Tuesday, 12 September 2017

What Do You Need

This isn't a review of The West Wing and we really need to sit down and think about communication because things cant go on the way they are. I need to change...

As many of you may have noticed I am currently on a rewatch of the inspired TV Series, West Wing (Aaron Sorkin beats Joss Whedon into a lagging second place for his writing on this) The characters of the Bartlet administration are so well written they actually feel real to me, more than that, they feel like family. They act like family too and the ructions and spats between Josh, Sam, Toby, CJ and Leo are what makes The West Wing such an outstanding program. Despite the occasional tussle they actually work together cohesively as a team and the oft uttered "What do you need" is a phrase that has always struck me. Why? because it is one that cannot easily be misinterpreted as anything other than an open handed offer of support and assistance. Leo McGarry (Chief of Staff) wants his team to have anything that will ensure that Jedd Bartlet is as successful and Presidential as he can possibly be. Unlike, 'what do you want' or 'can I help you' it is phrase that is received as it was intended, always. Social Media has done a lot of good- it has allowed fans to connect directly with the creatives they admire. It has brought groups of people together and it can also provide support networks to the most vulnerable in our society. But there is a downside and I think it requires us to relearn how we communicate.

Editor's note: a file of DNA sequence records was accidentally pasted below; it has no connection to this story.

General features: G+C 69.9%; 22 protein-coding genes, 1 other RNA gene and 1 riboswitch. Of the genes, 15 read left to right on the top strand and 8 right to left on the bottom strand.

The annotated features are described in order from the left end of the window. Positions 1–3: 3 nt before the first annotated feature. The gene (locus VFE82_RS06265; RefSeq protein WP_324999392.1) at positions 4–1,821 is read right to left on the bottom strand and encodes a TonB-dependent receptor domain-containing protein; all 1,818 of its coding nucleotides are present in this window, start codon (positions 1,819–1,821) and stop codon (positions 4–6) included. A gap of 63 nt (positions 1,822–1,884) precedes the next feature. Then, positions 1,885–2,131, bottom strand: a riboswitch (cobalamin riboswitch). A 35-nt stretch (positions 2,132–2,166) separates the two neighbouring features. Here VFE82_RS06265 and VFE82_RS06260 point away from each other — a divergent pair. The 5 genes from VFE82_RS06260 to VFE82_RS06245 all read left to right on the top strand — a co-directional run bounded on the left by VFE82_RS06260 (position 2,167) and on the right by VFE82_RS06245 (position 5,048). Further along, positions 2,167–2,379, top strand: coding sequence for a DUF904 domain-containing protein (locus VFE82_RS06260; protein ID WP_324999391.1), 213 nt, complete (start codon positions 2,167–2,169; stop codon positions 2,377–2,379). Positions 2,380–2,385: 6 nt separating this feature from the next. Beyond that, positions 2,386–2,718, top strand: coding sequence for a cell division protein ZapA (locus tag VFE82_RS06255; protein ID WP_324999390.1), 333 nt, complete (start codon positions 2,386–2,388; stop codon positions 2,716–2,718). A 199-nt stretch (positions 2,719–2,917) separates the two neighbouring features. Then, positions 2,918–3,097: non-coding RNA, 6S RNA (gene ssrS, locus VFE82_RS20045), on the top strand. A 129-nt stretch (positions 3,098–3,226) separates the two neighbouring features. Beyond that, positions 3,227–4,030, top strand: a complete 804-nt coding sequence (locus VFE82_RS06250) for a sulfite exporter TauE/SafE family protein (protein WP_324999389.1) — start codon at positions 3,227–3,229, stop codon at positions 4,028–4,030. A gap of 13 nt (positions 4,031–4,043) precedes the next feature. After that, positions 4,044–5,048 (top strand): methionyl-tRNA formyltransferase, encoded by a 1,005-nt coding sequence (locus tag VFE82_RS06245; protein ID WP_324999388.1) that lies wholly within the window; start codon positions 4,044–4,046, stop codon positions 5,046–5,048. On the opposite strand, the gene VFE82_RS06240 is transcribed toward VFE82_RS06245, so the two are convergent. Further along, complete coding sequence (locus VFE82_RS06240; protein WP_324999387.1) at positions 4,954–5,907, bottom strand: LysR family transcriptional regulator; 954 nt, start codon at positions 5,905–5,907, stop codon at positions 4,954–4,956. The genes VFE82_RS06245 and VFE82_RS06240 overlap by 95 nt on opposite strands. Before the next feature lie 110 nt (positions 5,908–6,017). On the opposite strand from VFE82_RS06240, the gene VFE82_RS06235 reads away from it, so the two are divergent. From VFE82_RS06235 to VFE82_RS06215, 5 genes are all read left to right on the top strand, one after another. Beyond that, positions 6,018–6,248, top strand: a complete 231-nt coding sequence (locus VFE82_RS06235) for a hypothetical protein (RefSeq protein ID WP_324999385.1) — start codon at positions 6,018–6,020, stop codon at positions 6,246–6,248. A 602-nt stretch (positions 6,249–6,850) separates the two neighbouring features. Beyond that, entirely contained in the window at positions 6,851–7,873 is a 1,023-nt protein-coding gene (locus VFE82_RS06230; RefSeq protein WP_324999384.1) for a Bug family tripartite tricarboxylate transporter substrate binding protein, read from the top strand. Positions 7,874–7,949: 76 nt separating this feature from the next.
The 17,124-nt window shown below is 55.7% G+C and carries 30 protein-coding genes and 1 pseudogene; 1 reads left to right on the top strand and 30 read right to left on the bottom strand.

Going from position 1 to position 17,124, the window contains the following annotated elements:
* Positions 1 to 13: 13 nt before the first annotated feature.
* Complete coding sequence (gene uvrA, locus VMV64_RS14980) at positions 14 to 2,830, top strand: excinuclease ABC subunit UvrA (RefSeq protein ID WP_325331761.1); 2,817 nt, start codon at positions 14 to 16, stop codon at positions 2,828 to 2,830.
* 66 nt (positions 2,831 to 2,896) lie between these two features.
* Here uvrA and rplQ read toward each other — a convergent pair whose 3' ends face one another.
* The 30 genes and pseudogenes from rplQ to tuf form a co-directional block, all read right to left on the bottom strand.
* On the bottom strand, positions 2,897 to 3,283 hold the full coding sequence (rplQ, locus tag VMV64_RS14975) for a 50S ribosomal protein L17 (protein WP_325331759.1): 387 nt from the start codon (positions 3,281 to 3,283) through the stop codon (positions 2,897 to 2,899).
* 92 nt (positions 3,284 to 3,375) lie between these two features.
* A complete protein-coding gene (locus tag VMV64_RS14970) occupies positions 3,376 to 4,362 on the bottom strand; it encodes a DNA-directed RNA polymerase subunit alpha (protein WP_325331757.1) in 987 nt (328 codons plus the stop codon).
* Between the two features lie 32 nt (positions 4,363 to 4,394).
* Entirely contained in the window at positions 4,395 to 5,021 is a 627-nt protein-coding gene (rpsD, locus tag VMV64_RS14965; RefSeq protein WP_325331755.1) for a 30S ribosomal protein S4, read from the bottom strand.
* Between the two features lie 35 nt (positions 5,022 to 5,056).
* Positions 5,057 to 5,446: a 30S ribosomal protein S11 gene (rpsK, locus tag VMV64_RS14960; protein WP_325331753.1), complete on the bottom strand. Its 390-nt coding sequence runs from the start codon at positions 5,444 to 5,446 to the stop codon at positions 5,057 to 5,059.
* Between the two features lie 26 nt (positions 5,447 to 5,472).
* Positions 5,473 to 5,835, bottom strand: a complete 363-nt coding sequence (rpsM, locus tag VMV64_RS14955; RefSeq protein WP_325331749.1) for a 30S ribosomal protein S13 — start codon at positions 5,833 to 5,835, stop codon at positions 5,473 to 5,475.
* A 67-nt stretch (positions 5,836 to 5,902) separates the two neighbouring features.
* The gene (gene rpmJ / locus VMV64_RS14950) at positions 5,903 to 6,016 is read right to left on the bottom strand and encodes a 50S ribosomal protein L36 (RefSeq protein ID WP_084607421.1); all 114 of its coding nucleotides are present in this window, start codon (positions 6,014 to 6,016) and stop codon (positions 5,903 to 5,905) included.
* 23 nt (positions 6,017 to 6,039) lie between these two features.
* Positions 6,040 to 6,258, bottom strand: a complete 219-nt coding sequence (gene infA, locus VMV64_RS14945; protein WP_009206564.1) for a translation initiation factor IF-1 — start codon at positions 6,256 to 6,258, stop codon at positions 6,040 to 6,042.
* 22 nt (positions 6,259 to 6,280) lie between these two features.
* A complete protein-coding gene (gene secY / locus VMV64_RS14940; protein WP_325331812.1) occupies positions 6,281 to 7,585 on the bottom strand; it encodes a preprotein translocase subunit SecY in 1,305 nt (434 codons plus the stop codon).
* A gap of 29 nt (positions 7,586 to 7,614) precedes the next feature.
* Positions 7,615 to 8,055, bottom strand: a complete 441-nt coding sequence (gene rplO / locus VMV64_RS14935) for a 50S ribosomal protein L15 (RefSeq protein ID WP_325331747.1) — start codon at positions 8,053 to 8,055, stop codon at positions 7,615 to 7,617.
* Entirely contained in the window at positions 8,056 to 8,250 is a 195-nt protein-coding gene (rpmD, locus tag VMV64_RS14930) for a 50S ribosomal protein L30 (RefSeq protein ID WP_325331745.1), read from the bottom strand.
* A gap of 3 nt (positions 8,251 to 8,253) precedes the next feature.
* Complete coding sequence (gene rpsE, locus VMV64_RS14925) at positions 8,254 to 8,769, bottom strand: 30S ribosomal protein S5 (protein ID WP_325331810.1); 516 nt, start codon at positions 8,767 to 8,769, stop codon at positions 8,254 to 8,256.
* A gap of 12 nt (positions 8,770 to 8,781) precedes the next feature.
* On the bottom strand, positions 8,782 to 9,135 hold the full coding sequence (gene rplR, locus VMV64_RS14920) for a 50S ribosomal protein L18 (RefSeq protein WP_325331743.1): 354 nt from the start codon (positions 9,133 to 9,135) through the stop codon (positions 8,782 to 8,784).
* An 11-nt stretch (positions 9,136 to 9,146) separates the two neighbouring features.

It is widely accepted that only 7% of communication can be attributed to the words we use (or verbal) with the remaining 93% split between body language (a huge 55%) and the tone that we adopt (38%) , or non verbal communication. We have all been in situations where, due to heightened emotions, a conversation has mutated into an argument. This can often be because the tone we use becomes more persistent and the body language that accompanies our words more frantic and agitated. It has less to do with the words that we choose and more to do with how we are conveying them. In today's society our phones are more likely to be used to access Twitter and Facebook and not to answer a phone call. We reach for our phones to send a text or an email and not to dial someones number and speak to them verbally. When you consider that even the use of a phone will remove 55% of our communication effectiveness as body language is much harder to read with voice alone, this means that we now lose the other 38% attributed to tone. As human beings we are adept at using all of our senses to communicate with each other and to effectively develop our relationships for any number of purposes. The alarmingly speedy rise of social media platforms has meant that we are struggling to adjust to the way that we now communicate. This inevitably leads to misunderstanding and our messages being lost in a wave of ferocious rage as people attempt to listen without using their ears. It has occurred to me that without a serious readjustment we are heading for an age that non verbal communication will mean that meaningful interaction is only an occasional pastime. Could we really be heading for an age where we get along better without actually seeing each other face to face? We must learn how to communicate and listen in this fast paced society we have created.